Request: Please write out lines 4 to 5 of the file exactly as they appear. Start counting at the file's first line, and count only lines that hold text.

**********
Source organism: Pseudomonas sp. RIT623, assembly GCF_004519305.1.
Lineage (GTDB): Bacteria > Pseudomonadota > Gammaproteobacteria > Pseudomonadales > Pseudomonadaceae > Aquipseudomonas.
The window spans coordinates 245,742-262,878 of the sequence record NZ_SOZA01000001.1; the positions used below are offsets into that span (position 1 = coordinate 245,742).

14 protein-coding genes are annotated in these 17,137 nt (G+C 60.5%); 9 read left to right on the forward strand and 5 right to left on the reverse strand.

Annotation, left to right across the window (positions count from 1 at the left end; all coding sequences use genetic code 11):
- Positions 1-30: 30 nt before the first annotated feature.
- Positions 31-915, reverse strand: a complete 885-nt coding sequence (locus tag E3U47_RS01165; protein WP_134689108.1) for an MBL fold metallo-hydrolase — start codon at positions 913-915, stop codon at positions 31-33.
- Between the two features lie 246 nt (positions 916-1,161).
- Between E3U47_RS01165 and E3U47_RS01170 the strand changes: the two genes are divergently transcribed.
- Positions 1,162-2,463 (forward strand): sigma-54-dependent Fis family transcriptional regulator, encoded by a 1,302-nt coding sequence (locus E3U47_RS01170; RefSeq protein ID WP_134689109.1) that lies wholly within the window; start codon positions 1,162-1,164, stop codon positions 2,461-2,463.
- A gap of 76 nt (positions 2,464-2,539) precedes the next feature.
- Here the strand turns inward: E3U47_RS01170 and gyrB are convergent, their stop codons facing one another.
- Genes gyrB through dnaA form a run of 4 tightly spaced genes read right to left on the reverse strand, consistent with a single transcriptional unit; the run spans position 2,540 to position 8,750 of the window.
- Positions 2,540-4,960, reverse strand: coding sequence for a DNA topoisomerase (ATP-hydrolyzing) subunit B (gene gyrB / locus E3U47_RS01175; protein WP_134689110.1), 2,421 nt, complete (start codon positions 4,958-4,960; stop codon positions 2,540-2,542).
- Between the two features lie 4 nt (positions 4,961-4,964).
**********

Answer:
14 protein-coding genes are annotated in these 17,137 nt (G+C 60.5%); 9 read left to right on the forward strand and 5 right to left on the reverse strand.

Annotation, left to right across the window (positions count from 1 at the left end; all coding sequences use genetic code 11):